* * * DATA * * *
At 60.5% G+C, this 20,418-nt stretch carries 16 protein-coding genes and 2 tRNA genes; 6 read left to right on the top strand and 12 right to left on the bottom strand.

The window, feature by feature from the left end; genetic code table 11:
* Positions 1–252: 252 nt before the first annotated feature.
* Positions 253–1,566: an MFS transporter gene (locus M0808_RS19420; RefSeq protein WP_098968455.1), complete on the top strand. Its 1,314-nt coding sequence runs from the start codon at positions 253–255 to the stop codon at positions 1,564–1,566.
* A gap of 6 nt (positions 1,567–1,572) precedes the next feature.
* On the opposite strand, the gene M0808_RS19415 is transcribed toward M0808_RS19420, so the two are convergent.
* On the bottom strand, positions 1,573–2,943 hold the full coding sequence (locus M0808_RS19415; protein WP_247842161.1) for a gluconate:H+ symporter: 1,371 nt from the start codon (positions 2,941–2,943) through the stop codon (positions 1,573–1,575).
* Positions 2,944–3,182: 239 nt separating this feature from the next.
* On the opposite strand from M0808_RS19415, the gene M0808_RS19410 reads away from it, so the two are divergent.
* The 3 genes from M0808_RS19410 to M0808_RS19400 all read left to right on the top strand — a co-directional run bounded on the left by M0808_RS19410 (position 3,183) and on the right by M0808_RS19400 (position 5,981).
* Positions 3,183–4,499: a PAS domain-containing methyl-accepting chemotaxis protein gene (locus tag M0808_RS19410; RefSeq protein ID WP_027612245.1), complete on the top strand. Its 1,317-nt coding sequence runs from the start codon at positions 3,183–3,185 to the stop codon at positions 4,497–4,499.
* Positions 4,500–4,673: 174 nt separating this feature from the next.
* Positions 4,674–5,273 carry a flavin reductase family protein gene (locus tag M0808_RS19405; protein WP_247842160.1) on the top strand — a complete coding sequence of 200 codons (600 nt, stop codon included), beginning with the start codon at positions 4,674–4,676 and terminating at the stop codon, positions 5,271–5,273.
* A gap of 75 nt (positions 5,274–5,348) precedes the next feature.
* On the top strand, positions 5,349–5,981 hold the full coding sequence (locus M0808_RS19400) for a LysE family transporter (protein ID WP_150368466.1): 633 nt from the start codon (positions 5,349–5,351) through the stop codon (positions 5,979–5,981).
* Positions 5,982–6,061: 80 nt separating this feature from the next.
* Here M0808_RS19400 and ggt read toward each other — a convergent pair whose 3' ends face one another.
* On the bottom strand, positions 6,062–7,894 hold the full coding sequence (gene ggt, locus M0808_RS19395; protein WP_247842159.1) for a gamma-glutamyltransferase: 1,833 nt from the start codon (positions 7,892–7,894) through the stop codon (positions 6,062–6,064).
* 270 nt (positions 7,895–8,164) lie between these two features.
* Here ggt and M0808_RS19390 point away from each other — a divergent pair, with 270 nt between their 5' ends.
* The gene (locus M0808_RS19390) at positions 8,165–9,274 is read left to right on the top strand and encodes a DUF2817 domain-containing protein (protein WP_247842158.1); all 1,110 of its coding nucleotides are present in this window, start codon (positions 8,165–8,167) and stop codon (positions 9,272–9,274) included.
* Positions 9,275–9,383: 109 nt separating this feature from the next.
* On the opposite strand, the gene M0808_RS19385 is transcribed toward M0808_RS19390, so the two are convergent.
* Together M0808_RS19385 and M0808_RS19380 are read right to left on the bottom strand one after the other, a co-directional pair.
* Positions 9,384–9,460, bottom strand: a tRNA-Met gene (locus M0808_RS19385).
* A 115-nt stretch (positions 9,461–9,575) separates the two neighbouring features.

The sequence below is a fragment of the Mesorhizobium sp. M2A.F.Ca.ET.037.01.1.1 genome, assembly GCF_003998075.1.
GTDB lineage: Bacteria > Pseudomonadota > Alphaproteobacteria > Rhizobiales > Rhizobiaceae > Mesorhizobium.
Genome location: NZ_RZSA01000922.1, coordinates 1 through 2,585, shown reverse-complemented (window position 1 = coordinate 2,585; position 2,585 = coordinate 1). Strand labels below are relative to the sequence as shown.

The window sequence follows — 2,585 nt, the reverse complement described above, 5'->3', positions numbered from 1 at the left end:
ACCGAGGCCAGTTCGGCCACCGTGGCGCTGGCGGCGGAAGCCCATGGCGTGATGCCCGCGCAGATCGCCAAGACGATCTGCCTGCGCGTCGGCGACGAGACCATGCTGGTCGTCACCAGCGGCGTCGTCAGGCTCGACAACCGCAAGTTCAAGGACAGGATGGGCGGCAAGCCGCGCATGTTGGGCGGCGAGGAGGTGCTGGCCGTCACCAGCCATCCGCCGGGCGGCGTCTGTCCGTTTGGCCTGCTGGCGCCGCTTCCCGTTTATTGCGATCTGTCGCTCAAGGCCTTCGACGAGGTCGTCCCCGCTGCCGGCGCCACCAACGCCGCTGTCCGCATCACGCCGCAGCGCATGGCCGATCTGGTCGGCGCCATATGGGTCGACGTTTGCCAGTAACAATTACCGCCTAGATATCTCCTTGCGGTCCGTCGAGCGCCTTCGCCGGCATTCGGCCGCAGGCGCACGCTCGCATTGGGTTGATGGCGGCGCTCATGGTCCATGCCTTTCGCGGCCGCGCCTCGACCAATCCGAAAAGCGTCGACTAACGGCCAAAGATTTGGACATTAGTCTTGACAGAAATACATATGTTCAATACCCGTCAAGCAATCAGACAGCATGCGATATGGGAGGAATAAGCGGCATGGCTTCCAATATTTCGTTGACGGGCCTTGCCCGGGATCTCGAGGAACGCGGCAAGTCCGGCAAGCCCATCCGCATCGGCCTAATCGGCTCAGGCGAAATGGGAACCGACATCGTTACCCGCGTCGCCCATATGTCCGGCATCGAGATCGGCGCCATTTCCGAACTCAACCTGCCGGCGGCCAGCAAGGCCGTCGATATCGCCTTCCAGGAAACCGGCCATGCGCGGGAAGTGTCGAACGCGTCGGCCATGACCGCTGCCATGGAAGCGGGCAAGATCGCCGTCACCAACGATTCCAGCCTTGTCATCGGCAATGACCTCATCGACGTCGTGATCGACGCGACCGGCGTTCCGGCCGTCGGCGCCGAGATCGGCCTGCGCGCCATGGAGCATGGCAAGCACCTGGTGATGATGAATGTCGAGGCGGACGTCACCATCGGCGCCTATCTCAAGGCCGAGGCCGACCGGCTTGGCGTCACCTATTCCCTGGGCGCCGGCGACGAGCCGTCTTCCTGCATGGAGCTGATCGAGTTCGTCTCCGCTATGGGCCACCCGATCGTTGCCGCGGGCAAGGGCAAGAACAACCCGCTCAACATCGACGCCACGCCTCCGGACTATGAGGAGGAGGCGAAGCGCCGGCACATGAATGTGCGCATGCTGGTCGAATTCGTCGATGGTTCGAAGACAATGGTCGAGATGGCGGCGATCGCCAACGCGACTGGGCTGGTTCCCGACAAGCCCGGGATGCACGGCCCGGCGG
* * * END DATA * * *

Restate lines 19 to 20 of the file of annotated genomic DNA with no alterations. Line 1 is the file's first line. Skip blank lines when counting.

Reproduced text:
* 270 nt (positions 7,895–8,164) lie between these two features.
* Here ggt and M0808_RS19390 point away from each other — a divergent pair, with 270 nt between their 5' ends.